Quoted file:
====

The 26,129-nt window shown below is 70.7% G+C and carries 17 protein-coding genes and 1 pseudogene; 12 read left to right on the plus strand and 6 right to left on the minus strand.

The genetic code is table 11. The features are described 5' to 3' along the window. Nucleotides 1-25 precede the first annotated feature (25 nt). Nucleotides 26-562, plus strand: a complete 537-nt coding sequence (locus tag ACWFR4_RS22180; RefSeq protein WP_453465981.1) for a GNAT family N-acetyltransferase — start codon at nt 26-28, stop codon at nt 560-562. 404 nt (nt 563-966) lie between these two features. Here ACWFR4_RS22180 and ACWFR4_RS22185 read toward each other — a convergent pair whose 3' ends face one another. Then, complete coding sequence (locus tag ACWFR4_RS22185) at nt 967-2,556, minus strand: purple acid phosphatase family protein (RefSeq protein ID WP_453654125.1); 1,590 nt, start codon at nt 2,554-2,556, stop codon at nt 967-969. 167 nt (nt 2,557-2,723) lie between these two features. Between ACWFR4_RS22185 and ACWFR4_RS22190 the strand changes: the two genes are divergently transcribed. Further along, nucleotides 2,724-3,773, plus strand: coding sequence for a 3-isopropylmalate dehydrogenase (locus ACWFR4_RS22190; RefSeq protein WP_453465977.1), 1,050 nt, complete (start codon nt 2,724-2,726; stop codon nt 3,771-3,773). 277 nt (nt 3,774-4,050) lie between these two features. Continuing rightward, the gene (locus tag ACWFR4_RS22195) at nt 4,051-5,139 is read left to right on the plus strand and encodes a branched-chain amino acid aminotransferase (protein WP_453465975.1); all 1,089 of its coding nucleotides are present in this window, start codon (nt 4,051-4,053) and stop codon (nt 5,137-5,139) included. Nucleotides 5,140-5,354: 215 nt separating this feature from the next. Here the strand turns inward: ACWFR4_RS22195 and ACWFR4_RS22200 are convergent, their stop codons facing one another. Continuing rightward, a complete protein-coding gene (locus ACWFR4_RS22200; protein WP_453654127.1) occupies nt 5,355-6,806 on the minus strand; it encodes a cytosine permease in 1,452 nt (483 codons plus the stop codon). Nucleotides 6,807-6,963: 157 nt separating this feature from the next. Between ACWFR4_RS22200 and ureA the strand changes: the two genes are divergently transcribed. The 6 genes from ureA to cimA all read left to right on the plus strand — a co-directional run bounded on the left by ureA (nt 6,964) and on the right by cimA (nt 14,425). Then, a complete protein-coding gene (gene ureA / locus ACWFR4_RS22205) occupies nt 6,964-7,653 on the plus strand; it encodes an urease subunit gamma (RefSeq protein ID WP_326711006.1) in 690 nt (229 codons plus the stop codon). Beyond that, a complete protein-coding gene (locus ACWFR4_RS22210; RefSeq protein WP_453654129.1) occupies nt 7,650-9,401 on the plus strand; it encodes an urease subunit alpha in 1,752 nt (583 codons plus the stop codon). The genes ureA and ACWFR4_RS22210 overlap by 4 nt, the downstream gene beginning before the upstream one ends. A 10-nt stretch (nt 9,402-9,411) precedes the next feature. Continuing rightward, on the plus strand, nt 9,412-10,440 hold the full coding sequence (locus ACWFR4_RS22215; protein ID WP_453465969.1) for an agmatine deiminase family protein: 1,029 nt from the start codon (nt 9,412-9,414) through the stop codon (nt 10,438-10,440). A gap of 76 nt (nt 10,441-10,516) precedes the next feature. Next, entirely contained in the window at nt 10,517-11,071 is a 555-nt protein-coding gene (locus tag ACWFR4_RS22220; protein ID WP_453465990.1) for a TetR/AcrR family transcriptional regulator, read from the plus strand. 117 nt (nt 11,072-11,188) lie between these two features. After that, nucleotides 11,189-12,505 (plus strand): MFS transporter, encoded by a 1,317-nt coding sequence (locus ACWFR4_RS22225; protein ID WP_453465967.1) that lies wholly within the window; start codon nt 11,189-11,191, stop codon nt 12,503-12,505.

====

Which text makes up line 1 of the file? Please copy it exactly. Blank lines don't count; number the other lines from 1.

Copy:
The 26,129-nt window shown below is 70.7% G+C and carries 17 protein-coding genes and 1 pseudogene; 12 read left to right on the plus strand and 6 right to left on the minus strand.